Although the number of different diseases that can infect humans is quite large, most people are affected by only a few of them, and many of the diseases people do experience are easily overcome. The same seems to be true of wild animals, although statistical records do not always tell us which animals are most apt to experience what diseases and how serious some of those diseases can be. What is known is that some wild animal diseases can be passed on to humans, and several of them can be quite serious and potentially deadly.
Diseases that spread from animals to humans are called zoonotic diseases. There are a few zoonotic diseases that humans can spread to animals, but which are not widely known. Fortunately, a great deal is known about most of the more common zoonotic diseases that can make the jump from wild animals to people. For example, we know quite a bit about rabies, plague, and Hantavirus, and therefore have some knowledge of the steps that can be taken to avoid them.
Some zoonotic diseases are spread by bites or scratches, some are airborne, and a few are encountered while an animal carcass is being handled or being prepared in some way. While most people can avoid encounters with wild animals, or at least having to touch them, the same is not true of hunters who consequently are at a higher risk of contracting a certain number of these diseases. Several examples of how zoonotic diseases can be spread are given below.
- Animal Bites – Most bites are caused by household pets, and do not result in the transmission of a disease. A person is more apt to be bitten by a wild animal, however, if the animal is approached too closely, or is touched. Most instances of rabies are caused by wild animal bites.
- Flea and Tick Bites– Flea bites are usually harmless although they can be quite irritating and can sometimes lead to secondary infections. Wild animals, including birds, will sometimes host fleas that have been infected with some type of virus. An infected flea bite or tick bite can cause a human to become ill, even if the host animal is not. Lyme disease and Rocky Mountain spotted fever are often associated with wildlife but are actually caused by ticks.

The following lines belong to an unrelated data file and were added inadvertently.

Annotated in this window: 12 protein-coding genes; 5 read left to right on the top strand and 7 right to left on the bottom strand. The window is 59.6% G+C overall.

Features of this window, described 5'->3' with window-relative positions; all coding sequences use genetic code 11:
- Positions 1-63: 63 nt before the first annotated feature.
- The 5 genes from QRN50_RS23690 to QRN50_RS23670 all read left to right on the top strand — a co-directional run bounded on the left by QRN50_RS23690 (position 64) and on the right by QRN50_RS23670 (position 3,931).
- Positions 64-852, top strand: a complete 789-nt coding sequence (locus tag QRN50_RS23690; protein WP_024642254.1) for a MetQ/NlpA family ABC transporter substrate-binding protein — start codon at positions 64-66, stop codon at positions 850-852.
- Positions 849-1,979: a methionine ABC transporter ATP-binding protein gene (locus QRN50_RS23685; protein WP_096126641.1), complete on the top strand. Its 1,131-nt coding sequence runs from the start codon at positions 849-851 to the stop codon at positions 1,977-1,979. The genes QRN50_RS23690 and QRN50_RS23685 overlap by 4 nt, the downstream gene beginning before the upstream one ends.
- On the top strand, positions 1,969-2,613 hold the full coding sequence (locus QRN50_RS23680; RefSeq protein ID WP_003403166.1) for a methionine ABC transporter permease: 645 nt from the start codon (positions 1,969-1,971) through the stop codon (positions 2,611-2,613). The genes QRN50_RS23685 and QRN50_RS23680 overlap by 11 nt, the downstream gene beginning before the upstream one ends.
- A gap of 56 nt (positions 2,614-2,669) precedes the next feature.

- Brucellosis – This disease is not as widespread in the United States as once was the case, but is still a major problem in Latin America and some developing countries. It is normally spread by cattle, but in the U.S. the disease is most often associated with bison. Significant efforts in the United States are made to keep open-range bison and cattle separated for this reason.
- West Nile Virus – While this familiar virus is particularly dangerous to horses, as South Louisianians well know it can affect humans and in some cases can prove to be fatal. The common carrier of this virus is a mosquito that has been infected with the disease, but birds and other wild animals that have been bitten by an infected mosquito can also be carriers and so spread the infection to humans. The direct spreading of the virus from animals to humans is at the present time somewhat rare.
Most of the diseases that can endanger humans are viruses, while parasitic diseases are somewhat less common. When they do occur it is often the result of field dressing wild game that are hosts of parasites of one type or another, with the disease usually being transmitted by eggs which enter the human organism.
Statistically, the instances of humans being infected with diseases by wild animals are relatively uncommon, but why take the chance?
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Real Health Threats from Wild Animals in Louisiana
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